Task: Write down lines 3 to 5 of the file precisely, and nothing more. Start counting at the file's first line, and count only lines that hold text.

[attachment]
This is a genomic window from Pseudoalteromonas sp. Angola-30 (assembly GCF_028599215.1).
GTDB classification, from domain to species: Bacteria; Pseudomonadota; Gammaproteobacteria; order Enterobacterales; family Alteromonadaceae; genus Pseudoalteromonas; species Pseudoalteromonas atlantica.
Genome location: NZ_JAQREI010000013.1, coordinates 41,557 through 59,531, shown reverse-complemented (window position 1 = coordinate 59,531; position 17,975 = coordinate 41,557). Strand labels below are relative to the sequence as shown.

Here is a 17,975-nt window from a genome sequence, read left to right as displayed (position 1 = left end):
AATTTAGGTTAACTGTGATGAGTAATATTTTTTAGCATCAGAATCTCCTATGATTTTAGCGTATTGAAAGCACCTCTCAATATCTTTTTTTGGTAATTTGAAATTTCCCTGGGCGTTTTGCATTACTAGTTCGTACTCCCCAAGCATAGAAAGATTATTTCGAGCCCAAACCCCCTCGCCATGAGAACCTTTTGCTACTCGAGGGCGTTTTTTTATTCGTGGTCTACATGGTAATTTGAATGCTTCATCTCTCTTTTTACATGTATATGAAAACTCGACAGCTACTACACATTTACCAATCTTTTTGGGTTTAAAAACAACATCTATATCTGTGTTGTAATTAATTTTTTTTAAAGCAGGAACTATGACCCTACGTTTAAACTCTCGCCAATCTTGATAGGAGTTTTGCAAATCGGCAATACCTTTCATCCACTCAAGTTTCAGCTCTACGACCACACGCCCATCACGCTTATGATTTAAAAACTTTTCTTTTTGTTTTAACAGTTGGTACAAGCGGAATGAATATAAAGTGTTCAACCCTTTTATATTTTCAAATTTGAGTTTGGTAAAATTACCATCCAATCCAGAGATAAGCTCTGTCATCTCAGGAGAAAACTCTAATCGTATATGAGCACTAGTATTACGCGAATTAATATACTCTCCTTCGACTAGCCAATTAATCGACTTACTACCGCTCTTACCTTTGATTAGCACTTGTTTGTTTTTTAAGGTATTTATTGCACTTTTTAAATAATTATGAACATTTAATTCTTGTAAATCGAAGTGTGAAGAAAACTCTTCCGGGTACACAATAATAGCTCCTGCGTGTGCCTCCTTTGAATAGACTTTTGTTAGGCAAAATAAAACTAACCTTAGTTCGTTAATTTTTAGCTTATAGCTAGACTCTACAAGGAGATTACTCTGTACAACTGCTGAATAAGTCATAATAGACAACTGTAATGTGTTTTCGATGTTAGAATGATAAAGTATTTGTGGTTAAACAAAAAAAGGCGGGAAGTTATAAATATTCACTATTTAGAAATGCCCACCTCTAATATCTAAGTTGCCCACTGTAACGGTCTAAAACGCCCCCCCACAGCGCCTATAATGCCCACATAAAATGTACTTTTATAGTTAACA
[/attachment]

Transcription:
Genome location: NZ_JAQREI010000013.1, coordinates 41,557 through 59,531, shown reverse-complemented (window position 1 = coordinate 59,531; position 17,975 = coordinate 41,557). Strand labels below are relative to the sequence as shown.

Here is a 17,975-nt window from a genome sequence, read left to right as displayed (position 1 = left end):
AATTTAGGTTAACTGTGATGAGTAATATTTTTTAGCATCAGAATCTCCTATGATTTTAGCGTATTGAAAGCACCTCTCAATATCTTTTTTTGGTAATTTGAAATTTCCCTGGGCGTTTTGCATTACTAGTTCGTACTCCCCAAGCATAGAAAGATTATTTCGAGCCCAAACCCCCTCGCCATGAGAACCTTTTGCTACTCGAGGGCGTTTTTTTATTCGTGGTCTACATGGTAATTTGAATGCTTCATCTCTCTTTTTACATGTATATGAAAACTCGACAGCTACTACACATTTACCAATCTTTTTGGGTTTAAAAACAACATCTATATCTGTGTTGTAATTAATTTTTTTTAAAGCAGGAACTATGACCCTACGTTTAAACTCTCGCCAATCTTGATAGGAGTTTTGCAAATCGGCAATACCTTTCATCCACTCAAGTTTCAGCTCTACGACCACACGCCCATCACGCTTATGATTTAAAAACTTTTCTTTTTGTTTTAACAGTTGGTACAAGCGGAATGAATATAAAGTGTTCAACCCTTTTATATTTTCAAATTTGAGTTTGGTAAAATTACCATCCAATCCAGAGATAAGCTCTGTCATCTCAGGAGAAAACTCTAATCGTATATGAGCACTAGTATTACGCGAATTAATATACTCTCCTTCGACTAGCCAATTAATCGACTTACTACCGCTCTTACCTTTGATTAGCACTTGTTTGTTTTTTAAGGTATTTATTGCACTTTTTAAATAATTATGAACATTTAATTCTTGTAAATCGAAGTGTGAAGAAAACTCTTCCGGGTACACAATAATAGCTCCTGCGTGTGCCTCCTTTGAATAGACTTTTGTTAGGCAAAATAAAACTAACCTTAGTTCGTTAATTTTTAGCTTATAGCTAGACTCTACAAGGAGATTACTCTGTACAACTGCTGAATAAGTCATAATAGACAACTGTAATGTGTTTTCGATGTTAGAATGATAAAGTATTTGTGGTTAAACAAAAAAAGGCGGGAAGTTATAAATATTCACTATTTAGAAATGCCCACCTCTAATATCTAAGTTGCCCACTGTAACGGTCTAAAACGCCCCCCCACAGCGCCTATAATGCCCACATAAAATGTACTTTTATAGTTAACA